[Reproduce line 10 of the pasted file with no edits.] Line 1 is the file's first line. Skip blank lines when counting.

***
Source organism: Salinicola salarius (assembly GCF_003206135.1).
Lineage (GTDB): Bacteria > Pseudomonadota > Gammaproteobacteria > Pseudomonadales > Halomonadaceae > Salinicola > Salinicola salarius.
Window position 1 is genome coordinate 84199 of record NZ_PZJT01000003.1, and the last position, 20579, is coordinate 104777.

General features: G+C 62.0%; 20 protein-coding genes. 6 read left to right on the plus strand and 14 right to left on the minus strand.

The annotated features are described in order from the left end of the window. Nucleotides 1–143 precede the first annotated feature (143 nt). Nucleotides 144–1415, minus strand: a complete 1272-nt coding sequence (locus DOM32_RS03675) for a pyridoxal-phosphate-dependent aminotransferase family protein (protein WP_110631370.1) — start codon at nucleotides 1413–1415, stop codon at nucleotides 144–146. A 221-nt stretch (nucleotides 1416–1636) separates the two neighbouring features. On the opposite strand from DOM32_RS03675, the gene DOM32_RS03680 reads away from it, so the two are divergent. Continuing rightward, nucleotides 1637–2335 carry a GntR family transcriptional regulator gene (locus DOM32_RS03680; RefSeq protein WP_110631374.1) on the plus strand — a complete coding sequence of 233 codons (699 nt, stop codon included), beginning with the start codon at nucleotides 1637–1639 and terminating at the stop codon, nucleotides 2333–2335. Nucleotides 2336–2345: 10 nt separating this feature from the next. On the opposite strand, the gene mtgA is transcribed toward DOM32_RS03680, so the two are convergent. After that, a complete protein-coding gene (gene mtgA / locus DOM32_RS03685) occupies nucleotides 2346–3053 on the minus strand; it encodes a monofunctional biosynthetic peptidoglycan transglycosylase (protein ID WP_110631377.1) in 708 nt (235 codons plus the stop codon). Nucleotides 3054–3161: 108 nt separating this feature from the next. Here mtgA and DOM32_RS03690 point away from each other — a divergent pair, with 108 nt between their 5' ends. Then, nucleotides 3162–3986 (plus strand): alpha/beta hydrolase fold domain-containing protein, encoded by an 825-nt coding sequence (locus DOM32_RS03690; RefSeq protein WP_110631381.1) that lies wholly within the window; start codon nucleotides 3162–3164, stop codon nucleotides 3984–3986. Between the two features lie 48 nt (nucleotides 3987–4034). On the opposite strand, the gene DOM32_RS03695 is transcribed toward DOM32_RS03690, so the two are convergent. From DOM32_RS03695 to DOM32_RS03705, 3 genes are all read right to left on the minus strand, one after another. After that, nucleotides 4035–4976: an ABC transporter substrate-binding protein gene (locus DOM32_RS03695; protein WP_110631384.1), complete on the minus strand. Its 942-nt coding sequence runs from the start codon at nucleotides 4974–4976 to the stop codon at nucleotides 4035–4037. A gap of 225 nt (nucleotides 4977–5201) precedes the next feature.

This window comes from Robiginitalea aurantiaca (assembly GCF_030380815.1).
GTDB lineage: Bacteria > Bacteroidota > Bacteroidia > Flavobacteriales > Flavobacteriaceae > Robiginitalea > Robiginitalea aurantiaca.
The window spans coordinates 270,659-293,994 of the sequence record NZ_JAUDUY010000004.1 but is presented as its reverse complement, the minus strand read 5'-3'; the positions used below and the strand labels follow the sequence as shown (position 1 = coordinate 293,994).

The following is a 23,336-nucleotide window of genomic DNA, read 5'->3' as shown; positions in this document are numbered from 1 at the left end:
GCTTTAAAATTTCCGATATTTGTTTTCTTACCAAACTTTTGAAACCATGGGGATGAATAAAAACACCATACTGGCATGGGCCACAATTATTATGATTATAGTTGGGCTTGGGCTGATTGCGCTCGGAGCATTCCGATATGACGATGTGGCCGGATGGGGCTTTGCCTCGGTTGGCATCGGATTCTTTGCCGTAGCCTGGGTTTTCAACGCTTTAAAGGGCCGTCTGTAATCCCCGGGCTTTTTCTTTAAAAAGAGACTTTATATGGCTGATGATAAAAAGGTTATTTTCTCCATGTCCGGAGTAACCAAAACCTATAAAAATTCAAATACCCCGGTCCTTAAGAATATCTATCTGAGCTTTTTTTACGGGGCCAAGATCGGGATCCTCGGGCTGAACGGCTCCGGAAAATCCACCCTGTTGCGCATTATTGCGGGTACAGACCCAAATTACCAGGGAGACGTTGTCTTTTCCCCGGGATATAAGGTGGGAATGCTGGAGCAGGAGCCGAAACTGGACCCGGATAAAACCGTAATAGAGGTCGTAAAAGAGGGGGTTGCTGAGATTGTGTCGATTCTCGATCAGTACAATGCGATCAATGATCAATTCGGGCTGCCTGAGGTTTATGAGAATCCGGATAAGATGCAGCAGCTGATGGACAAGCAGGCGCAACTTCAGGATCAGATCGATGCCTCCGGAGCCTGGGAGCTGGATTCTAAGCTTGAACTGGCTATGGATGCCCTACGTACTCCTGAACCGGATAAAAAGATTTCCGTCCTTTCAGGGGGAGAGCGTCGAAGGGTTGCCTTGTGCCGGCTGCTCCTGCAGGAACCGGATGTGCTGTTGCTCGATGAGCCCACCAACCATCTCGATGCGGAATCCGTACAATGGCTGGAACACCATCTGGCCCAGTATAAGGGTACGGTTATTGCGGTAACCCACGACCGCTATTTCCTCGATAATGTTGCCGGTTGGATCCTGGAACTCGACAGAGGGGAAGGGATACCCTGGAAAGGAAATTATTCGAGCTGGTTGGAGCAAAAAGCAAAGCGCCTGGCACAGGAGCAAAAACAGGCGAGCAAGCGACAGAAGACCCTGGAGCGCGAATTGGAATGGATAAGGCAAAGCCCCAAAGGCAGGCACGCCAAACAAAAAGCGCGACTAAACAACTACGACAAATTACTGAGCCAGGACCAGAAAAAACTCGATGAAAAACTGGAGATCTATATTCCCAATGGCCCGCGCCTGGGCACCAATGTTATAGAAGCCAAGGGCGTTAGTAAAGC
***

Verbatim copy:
GCTTTAAAATTTCCGATATTTGTTTTCTTACCAAACTTTTGAAACCATGGGGATGAATAAAAACACCATACTGGCATGGGCCACAATTATTATGATTATAGTTGGGCTTGGGCTGATTGCGCTCGGAGCATTCCGATATGACGATGTGGCCGGATGGGGCTTTGCCTCGGTTGGCATCGGATTCTTTGCCGTAGCCTGGGTTTTCAACGCTTTAAAGGGCCGTCTGTAATCCCCGGGCTTTTTCTTTAAAAAGAGACTTTATATGGCTGATGATAAAAAGGTTATTTTCTCCATGTCCGGAGTAACCAAAACCTATAAAAATTCAAATACCCCGGTCCTTAAGAATATCTATCTGAGCTTTTTTTACGGGGCCAAGATCGGGATCCTCGGGCTGAACGGCTCCGGAAAATCCACCCTGTTGCGCATTATTGCGGGTACAGACCCAAATTACCAGGGAGACGTTGTCTTTTCCCCGGGATATAAGGTGGGAATGCTGGAGCAGGAGCCGAAACTGGACCCGGATAAAACCGTAATAGAGGTCGTAAAAGAGGGGGTTGCTGAGATTGTGTCGATTCTCGATCAGTACAATGCGATCAATGATCAATTCGGGCTGCCTGAGGTTTATGAGAATCCGGATAAGATGCAGCAGCTGATGGACAAGCAGGCGCAACTTCAGGATCAGATCGATGCCTCCGGAGCCTGGGAGCTGGATTCTAAGCTTGAACTGGCTATGGATGCCCTACGTACTCCTGAACCGGATAAAAAGATTTCCGTCCTTTCAGGGGGAGAGCGTCGAAGGGTTGCCTTGTGCCGGCTGCTCCTGCAGGAACCGGATGTGCTGTTGCTCGATGAGCCCACCAACCATCTCGATGCGGAATCCGTACAATGGCTGGAACACCATCTGGCCCAGTATAAGGGTACGGTTATTGCGGTAACCCACGACCGCTATTTCCTCGATAATGTTGCCGGTTGGATCCTGGAACTCGACAGAGGGGAAGGGATACCCTGGAAAGGAAATTATTCGAGCTGGTTGGAGCAAAAAGCAAAGCGCCTGGCACAGGAGCAAAAACAGGCGAGCAAGCGACAGAAGACCCTGGAGCGCGAATTGGAATGGATAAGGCAAAGCCCCAAAGGCAGGCACGCCAAACAAAAAGCGCGACTAAACAACTACGACAAATTACTGAGCCAGGACCAGAAAAAACTCGATGAAAAACTGGAGATCTATATTCCCAATGGCCCGCGCCTGGGCACCAATGTTATAGAAGCCAAGGGCGTTAGTAAAGC